Canada finally appears to have been infected with that certain thing sweeping the globe in recent weeks: common sense. After much posturing and virtue-signaling, Prime Minister Justin Trudeau has decided to join the xenophobes and close his nation’s borders to prevent further infections of COVID-19.
Trudeau, speaking from self-isolation in his Ottawa home after his wife, Sophie Grégoire Trudeau, recently tested positive for the virus, announced that, among other measures, Canada will:
- Deny entry to all those who are neither citizens nor permanent residents.
- Deny entry to those who have possible symptoms of COVID-19.
- Allow trade to continue, but no persons allowed to visit.
- Restrict entry (presumably of Canadians) to just four airports.
However, the land border between Canada and the United States will remain open.
Russia also has declared that it is strengthening border control by stopping entry for foreigners other than those with permanent residence or members of flight crews. These new restrictions are set to last until May, but they are not the first measures Putin’s government has imposed. Just days after news broke of a major illness coming out of Wuhan, restrictions were placed on flights from China, arguably limiting the spread of the virus.
Speaking to the press, Trudeau said, “We can still slow the spread of this virus… It is time to take every precaution to keep people safe.” Quite what triggered the reaction from the PM is unknown, although it is likely due to more than 320 confirmed cases this weekend.
“We will be denying entry to Canada to people who are not Canadian citizens or permanent residents.
This measure will carve out some designated exceptions, including for air crews, diplomats, immediate family members of Canadian citizens and, at this time, U.S. citizens.”
Questions are already being asked if this move comes in direct response to President Trump’s recent decision to ban entry from the European Union for an initial 30-day period. Closing the land border between the United States and Canada is an almost insurmountable task, meaning that if America were not controlling her borders, there would be little point in Canada making the effort.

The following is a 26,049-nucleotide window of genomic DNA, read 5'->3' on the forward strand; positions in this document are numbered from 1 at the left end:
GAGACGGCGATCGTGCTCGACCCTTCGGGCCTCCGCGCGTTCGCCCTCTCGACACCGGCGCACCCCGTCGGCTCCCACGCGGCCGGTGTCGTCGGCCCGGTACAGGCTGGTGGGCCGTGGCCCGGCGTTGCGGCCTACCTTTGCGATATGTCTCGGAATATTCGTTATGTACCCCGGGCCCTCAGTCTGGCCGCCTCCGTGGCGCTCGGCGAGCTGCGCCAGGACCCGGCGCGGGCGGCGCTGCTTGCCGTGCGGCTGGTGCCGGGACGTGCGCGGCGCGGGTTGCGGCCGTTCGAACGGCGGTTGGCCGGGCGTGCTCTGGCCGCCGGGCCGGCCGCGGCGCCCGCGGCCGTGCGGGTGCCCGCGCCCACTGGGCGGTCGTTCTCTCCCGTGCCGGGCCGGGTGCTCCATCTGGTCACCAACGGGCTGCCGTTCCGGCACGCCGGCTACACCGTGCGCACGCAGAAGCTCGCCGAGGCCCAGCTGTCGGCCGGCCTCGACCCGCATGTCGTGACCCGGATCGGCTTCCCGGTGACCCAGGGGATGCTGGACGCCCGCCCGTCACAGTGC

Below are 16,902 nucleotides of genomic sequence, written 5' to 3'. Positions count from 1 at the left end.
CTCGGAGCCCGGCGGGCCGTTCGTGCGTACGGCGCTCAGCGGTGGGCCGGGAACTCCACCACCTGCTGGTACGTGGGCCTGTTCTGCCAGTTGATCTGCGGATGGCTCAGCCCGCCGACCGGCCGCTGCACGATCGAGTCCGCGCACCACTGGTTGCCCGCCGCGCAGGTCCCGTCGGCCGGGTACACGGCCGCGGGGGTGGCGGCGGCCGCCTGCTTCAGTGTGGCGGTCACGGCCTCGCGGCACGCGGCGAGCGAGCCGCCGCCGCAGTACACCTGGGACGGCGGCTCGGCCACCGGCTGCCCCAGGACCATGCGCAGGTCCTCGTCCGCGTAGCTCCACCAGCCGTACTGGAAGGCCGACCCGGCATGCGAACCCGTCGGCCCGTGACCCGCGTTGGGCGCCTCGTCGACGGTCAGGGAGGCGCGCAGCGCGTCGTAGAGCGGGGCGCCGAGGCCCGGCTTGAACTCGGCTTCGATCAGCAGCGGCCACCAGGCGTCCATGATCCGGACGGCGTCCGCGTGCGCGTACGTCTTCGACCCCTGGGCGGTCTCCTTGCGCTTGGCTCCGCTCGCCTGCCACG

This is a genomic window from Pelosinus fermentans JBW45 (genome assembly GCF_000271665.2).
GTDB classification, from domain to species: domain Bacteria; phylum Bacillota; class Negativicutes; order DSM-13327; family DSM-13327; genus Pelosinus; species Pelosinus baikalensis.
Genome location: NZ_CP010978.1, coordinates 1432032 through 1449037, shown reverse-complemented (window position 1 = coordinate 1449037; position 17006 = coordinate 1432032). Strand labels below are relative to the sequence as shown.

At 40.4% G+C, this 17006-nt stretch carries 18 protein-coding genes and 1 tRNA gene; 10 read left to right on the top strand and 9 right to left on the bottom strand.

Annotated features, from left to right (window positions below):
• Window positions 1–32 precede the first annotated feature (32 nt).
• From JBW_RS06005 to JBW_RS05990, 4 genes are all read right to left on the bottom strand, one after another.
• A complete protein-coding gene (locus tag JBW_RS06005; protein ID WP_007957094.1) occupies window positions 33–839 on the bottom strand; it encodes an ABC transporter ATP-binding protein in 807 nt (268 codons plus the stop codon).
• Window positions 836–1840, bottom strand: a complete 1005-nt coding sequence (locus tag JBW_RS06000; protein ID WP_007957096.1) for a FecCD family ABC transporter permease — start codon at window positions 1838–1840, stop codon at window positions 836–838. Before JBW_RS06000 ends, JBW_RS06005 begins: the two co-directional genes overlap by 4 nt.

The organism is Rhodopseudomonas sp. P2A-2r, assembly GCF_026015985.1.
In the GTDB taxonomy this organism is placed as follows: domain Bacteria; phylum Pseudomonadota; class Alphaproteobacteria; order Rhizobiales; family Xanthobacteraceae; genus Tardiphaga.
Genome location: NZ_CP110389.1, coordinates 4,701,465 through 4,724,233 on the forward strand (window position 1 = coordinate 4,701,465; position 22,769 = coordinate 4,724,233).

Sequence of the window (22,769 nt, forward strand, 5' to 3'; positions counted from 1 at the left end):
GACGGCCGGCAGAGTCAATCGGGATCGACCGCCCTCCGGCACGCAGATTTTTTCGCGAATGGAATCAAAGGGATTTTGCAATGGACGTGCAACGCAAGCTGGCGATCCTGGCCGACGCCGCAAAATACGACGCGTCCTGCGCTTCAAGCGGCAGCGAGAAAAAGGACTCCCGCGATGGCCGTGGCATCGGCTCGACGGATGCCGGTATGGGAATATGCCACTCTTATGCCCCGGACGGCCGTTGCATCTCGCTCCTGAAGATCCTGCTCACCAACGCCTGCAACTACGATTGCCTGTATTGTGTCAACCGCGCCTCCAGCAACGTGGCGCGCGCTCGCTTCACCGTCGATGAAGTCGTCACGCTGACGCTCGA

Just one week ago, Health Minister Patty Hajdu pooh-poohed the idea of closing borders in what seemed like an attempt to protect the Canadian government’s reputation as a beacon of progressivism. She said:
“Canadians think we can stop this at the border. But what we see is a global pandemic, which means that border measures are highly ineffective and, in some cases, can create harm. We see that in countries that had the worst expressions, the tightest borders.”
Clearly, this latest decision is something of a U-turn. It appears the problem with Hajdu’s earlier statement is that it was factually wrong on at least two levels. First, if border measures were indeed “highly ineffective,” the present closure of Canada’s border would not have been implemented. Second, the countries that imposed the strictest rules early on have not been hit as hard as those that waited, namely India and Singapore, which seem to be sailing through this crisis with virtually no problems.
It would appear that Canada’s initial reluctance to put up border measures was little more than a globalist virtue-signal to let the world know just how progressive Trudeau’s government really is, regardless of the possible cost to human life.
Read more from Mark Angelides.
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